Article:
4 For establishing an infringement, it is not necessary to have a strict causality of dominance and abuse. Think of the AstraZeneca ruling of the Court of Justice where the pharmaceutical company misled patent authorities. German courts speak of a “normative causality”: It suffices that the behaviour strengthens the position of the dominant company, e.g. by raising market barrier entries.
5 This case has a political dimension since Germany is discussing whether the Bundeskartellamt may also act as a consumer protection authority.
All five aspects are unchartered territory for competition lawyers. One and Two make it perfectly legitimate for the Bundeskartellamt to start such a case and look into the use of data.
The competent authority?
“Really?” I hear my friends from the privacy department saying, “is that Bundeskartellamt a data protection agency in the sense of the GDPR?” I would love to retort as did a case handler from the Bundeskartellamt once. “We would never have started that case, if the data protection agencies had done their job.” From a legal point of view that may be a weak argument. Formally, the Bundeskartellamt does not base its decision on the GDPR, but on competition law. We frequently see cases in which there are overlaps of different fields of the law with competition law, e.g. in energy or IP, with different enforcement regimes. There needs to be some coherence, for sure. The Bundeskartellamt says it “closely cooperated with leading data protection authorities”. Whether the leading ones are the competent ones may be an issue. Yet, if you find a violation of competition law, it would be very awkward if you had to shy away from enforcement since there are other fields of the law that may have to do with your decision. That is the price to pay in a multi-level, multi-rule governance system for a highly complex economy.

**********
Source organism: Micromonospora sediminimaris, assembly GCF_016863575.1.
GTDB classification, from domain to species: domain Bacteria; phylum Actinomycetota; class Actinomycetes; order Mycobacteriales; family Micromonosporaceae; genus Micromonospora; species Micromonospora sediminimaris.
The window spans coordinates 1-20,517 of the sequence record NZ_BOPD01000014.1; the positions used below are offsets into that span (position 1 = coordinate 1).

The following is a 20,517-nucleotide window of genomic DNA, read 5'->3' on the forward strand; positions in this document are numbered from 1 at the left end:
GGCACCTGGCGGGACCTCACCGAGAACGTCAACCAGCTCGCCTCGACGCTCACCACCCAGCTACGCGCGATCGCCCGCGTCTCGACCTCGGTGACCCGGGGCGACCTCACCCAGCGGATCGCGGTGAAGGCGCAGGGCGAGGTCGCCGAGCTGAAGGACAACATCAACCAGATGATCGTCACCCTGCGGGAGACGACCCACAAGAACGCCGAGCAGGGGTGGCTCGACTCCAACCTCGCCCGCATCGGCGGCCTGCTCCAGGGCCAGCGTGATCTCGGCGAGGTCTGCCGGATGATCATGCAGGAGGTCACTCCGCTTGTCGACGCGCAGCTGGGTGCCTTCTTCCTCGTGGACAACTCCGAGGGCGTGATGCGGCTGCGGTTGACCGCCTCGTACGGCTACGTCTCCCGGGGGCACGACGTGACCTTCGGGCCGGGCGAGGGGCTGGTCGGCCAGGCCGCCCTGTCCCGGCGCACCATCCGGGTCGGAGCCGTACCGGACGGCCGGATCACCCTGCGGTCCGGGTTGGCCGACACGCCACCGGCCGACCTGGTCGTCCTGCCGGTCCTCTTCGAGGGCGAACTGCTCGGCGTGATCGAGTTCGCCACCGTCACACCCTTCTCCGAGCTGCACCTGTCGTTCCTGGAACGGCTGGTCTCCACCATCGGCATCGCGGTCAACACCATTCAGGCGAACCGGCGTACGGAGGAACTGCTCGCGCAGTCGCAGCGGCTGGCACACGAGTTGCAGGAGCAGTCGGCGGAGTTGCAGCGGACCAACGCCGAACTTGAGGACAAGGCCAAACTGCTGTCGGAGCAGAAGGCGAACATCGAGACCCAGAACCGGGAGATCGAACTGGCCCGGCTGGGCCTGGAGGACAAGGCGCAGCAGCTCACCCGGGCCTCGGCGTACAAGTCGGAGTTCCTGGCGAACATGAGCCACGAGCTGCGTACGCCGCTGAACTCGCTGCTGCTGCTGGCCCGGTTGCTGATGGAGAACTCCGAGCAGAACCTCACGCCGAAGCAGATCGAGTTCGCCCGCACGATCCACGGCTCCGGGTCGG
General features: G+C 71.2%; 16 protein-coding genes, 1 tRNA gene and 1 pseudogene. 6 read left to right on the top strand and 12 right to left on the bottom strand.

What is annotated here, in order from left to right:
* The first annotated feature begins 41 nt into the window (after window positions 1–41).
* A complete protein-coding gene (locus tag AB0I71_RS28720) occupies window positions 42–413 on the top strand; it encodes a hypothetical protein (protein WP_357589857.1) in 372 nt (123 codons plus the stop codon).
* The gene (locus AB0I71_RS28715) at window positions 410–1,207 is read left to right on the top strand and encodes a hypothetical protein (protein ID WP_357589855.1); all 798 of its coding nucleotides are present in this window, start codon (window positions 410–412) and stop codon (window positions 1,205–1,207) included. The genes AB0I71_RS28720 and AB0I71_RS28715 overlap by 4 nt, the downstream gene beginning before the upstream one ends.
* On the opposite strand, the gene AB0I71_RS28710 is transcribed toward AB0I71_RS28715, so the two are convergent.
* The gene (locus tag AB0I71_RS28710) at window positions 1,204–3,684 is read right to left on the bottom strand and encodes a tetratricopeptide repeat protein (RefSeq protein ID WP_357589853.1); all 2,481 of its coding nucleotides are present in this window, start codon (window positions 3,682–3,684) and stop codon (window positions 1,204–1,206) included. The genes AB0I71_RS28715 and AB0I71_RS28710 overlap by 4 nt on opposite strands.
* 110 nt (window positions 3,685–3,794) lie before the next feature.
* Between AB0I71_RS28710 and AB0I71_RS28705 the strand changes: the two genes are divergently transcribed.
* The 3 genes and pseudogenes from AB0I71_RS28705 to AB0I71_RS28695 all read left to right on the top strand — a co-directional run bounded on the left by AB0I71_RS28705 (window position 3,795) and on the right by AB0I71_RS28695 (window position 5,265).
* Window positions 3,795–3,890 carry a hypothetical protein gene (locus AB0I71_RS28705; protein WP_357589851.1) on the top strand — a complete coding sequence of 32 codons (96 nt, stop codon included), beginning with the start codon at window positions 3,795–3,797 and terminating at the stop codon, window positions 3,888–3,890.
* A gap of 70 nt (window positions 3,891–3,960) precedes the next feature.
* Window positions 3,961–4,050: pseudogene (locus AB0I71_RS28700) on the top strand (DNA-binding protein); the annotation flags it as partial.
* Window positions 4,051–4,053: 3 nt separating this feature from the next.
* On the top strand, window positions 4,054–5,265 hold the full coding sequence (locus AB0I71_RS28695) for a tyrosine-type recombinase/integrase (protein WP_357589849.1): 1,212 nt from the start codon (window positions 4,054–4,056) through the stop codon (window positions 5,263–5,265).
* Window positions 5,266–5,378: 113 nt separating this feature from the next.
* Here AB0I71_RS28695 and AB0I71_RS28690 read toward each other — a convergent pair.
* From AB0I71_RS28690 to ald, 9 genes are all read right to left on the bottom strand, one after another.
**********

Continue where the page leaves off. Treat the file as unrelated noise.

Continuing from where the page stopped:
A bloody business
In my view, the most intriguing question is the one associated with issue Number 3: When does the use of data amount to a violation of competition law?
One may read the Bundeskartellamt’s statement as saying: If you are dominant and you violate the law, this is a competition law infringement. Yet, I am pretty sure (and I sincerely hope) that the argument in the written decision is, well, more elaborate.